In this blog, I want to continue the six essential areas to review before you start raising capital. The difference between getting this right before you raise capital could mean a huge difference in terms of how much you raise.
Firstly, to recap the last three points that I covered in Part 1, I shared that you must consider the areas of sales, branding, and staffing. Forecasted sales and the ability to distinguish between sticky and one-off revenue will be important. Secondly, branding matters in order to differentiate yourself. Lastly, getting the right staff to execute the plan is of paramount importance. These will be essential to iron out as you begin your pitch deck.
In this blog, I will cover the last three points to help you complete the capital raising mission:
In the entrepreneurial world, operations is not a sexy word however, it is extremely important that investors can see and believe your business runs well. This means that they understand who runs the day-to-day operations, that there are clear roles and responsibilities, and that there is team unity. Often in the start-up phase, these things are overlooked, as you are typically working hard running projects and implementing new ideas. However, to ensure that investors have confidence that it will be a well-run business, it pays to make clear how you operate, your roles and responsibilities, and your operational oversights.
Another overlooked area of consideration in the capital-raising phase are the processes and procedures of the company. Many people look at the “idea” or the “new” shiny products that exist in the start-up world and overlook the core engines that make it work. The growth must be sustainable before the right technology, platforms, and processes are in place, to ensure effective growth and maximise efficiency. While investors may somewhat forgive the lack of processes in the start-up phase, if you have these locked down and clear it will go a long way to helping convince the investors to place their trust in you.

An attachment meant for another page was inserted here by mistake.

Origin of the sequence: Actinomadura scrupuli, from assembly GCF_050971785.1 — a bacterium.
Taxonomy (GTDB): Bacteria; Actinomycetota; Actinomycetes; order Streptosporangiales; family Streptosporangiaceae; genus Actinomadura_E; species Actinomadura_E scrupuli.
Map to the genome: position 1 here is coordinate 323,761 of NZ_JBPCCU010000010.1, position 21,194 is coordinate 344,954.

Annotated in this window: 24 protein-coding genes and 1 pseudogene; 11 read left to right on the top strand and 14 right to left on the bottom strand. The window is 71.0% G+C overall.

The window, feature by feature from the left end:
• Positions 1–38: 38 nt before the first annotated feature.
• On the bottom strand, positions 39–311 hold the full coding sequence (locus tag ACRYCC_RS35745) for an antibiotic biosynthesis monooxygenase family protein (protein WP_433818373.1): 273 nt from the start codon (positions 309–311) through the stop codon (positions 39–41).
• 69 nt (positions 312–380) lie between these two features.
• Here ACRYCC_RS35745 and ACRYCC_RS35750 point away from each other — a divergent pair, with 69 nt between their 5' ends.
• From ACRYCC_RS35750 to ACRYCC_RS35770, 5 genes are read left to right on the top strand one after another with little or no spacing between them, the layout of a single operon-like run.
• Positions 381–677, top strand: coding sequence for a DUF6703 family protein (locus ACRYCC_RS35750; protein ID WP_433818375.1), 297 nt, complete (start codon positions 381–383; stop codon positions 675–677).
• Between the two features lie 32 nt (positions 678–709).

The basis of the financial evaluation of your business will effectively decide how much you will raise, however, without taking the above into consideration, it will inevitably show in the numbers.For instance, if you don't have sticky sales, then your business will show volatility in the numbers. If you don’t have a good team, it will effectively show in the numbers through reduced sales or increased salary expenses due to high staff turnover. All of the above are essential to having good financials that will eventually lead to a higher evaluation and raising high levels of capital. The financials are essential and the base of the financials is all in the above points.
With all this in mind, I hope this will help level up your business and help your start-up. I trust that this blog helps you and if you are keen to level up your business and be part of our Phamily at MGA, feel free to contact me and we’ll get your mission to grow your business started.